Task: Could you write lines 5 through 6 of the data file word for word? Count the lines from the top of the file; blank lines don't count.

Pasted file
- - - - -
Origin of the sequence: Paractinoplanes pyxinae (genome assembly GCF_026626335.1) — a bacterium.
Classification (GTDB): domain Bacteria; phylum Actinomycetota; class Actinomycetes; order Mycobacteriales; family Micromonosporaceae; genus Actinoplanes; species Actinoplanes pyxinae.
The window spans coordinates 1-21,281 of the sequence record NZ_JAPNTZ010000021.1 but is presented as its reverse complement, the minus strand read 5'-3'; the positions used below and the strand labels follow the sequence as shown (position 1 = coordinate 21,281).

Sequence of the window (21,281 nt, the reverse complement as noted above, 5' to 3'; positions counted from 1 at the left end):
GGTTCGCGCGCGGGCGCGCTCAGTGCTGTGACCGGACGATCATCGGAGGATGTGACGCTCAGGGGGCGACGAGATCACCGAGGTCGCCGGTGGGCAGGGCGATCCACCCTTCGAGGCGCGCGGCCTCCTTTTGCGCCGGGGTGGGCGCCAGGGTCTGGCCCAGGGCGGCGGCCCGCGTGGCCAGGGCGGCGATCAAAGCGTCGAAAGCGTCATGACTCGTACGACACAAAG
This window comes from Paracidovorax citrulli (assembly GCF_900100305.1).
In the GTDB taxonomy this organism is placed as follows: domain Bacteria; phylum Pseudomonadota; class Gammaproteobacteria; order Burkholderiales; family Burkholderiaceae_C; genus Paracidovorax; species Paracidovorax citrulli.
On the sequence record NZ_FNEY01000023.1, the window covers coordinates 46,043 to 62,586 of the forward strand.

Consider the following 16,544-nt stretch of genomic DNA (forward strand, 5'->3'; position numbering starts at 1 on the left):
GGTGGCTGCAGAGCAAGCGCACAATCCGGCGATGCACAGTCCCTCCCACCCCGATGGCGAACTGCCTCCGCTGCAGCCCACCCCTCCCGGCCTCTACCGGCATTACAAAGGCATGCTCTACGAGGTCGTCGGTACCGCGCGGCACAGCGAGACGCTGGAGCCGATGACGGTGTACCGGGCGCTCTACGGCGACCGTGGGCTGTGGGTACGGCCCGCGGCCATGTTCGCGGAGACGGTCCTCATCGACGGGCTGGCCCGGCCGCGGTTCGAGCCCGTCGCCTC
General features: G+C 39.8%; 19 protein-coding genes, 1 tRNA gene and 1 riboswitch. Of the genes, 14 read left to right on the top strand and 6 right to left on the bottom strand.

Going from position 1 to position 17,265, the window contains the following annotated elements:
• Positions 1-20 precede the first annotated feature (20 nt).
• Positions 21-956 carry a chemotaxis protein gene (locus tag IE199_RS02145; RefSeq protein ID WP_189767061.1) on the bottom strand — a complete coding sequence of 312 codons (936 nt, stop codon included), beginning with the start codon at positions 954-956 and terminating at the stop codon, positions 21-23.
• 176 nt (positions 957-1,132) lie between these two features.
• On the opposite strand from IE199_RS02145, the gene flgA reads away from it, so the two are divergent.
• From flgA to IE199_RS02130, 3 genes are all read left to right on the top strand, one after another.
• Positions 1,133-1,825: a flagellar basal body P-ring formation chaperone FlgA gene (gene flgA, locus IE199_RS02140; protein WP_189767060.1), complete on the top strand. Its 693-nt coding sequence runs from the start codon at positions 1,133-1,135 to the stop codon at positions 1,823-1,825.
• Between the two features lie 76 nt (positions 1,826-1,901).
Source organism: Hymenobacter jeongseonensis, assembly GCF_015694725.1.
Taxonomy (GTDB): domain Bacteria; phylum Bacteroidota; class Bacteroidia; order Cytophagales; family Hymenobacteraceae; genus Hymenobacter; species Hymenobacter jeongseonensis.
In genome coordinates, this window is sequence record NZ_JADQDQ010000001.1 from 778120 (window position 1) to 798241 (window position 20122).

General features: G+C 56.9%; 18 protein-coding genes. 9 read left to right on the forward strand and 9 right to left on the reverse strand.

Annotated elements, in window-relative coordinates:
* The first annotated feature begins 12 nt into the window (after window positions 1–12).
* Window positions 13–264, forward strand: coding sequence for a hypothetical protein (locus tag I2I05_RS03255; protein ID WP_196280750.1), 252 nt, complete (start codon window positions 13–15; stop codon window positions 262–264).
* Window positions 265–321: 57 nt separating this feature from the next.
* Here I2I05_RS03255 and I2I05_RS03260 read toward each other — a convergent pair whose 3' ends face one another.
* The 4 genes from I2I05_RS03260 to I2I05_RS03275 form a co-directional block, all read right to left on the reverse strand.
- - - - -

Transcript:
GGTTCGCGCGCGGGCGCGCTCAGTGCTGTGACCGGACGATCATCGGAGGATGTGACGCTCAGGGGGCGACGAGATCACCGAGGTCGCCGGTGGGCAGGGCGATCCACCCTTCGAGGCGCGCGGCCTCCTTTTGCGCCGGGGTGGGCGCCAGGGTCTGGCCCAGGGCGGCGGCCCGCGTGGCCAGGGCGGCGATCAAAGCGTCGAAAGCGTCATGACTCGTACGACACAAAG
This window comes from Paracidovorax citrulli (assembly GCF_900100305.1).